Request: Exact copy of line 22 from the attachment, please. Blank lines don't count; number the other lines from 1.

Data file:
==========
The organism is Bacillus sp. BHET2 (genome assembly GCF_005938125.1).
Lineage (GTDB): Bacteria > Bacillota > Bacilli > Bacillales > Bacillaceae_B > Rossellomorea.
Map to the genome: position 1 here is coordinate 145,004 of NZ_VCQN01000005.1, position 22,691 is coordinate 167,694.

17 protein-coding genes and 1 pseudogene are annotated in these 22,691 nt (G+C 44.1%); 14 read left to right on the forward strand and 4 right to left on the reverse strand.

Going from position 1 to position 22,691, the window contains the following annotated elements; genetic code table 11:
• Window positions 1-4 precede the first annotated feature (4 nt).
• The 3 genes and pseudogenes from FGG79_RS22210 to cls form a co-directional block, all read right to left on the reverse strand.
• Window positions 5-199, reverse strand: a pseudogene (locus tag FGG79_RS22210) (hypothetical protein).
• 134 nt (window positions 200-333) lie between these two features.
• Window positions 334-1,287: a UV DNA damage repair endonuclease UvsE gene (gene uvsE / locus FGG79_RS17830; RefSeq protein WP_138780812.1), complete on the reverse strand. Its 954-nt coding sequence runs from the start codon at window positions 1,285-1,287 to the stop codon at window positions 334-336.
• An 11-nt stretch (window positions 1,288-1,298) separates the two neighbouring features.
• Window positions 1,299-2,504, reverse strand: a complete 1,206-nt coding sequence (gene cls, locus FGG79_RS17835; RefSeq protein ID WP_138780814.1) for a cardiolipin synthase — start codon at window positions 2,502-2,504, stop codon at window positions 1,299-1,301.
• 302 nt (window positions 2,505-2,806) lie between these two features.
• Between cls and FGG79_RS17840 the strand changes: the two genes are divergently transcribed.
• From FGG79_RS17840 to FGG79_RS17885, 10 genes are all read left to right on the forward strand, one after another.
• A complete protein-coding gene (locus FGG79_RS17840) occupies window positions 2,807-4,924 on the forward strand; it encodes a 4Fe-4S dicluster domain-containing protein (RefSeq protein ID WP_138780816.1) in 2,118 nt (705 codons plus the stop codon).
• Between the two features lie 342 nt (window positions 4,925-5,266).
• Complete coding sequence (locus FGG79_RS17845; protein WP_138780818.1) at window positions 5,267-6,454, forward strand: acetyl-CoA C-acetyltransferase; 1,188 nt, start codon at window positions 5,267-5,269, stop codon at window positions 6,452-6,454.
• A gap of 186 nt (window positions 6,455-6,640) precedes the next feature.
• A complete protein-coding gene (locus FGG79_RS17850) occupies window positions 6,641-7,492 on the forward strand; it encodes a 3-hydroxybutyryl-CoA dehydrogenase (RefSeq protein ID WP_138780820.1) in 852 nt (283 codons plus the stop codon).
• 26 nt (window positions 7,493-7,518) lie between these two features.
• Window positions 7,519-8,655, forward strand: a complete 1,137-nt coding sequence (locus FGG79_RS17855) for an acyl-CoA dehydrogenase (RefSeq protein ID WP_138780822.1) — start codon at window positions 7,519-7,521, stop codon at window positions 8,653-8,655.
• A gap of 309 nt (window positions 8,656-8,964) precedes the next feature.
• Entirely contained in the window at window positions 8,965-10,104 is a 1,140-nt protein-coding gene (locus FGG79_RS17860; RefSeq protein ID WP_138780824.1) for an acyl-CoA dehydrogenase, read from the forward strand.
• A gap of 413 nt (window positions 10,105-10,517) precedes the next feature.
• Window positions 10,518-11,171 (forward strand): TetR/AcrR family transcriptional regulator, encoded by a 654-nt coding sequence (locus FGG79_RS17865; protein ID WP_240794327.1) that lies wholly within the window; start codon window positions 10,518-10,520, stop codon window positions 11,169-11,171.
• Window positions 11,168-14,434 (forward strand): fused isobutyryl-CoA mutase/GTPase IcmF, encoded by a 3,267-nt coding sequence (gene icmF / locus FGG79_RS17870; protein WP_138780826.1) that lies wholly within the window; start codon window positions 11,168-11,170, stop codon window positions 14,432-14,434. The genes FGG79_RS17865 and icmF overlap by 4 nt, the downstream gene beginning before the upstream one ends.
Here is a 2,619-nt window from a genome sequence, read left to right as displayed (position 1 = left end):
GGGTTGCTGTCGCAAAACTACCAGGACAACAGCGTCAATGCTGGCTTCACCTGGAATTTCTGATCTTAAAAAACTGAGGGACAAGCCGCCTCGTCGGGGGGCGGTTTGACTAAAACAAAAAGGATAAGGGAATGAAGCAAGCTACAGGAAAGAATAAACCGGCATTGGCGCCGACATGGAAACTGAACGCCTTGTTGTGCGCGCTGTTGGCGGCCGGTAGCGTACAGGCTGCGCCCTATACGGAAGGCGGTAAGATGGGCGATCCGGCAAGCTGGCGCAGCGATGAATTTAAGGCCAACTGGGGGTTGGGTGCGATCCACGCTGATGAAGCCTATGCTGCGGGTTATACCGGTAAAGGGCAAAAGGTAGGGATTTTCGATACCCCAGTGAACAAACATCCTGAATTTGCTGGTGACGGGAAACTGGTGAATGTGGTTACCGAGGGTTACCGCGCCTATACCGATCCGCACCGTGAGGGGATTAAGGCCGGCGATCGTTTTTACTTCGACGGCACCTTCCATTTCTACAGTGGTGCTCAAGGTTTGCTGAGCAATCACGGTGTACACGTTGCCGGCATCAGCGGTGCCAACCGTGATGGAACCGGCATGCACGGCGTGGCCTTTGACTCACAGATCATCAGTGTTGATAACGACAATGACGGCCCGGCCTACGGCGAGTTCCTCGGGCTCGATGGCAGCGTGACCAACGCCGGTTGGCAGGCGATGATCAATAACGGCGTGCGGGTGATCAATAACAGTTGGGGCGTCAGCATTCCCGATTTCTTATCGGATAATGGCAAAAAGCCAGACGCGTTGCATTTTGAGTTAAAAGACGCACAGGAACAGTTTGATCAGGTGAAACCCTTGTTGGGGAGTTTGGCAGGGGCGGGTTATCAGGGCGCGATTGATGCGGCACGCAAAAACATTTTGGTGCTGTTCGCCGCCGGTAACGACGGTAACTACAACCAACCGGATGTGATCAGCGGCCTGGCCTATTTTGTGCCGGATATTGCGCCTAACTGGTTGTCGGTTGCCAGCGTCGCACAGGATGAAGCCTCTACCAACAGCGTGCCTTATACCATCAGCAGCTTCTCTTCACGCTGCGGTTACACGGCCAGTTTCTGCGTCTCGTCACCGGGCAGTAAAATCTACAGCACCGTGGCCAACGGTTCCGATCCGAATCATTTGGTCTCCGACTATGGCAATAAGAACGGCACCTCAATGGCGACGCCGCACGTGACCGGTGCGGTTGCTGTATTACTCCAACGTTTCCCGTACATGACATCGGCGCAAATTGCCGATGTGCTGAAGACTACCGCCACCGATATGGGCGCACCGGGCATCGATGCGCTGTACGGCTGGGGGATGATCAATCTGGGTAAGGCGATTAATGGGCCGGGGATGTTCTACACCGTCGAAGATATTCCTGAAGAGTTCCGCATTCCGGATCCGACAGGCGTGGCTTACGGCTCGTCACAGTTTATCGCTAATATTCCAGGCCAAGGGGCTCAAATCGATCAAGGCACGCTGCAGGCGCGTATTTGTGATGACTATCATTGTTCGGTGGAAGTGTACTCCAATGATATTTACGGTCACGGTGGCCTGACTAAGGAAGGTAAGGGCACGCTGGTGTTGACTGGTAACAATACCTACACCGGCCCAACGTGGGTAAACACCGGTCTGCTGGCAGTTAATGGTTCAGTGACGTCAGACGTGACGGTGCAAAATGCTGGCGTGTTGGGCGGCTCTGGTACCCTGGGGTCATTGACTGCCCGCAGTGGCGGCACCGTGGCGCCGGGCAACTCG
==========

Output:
• Window positions 7,519-8,655, forward strand: a complete 1,137-nt coding sequence (locus FGG79_RS17855) for an acyl-CoA dehydrogenase (RefSeq protein ID WP_138780822.1) — start codon at window positions 7,519-7,521, stop codon at window positions 8,653-8,655.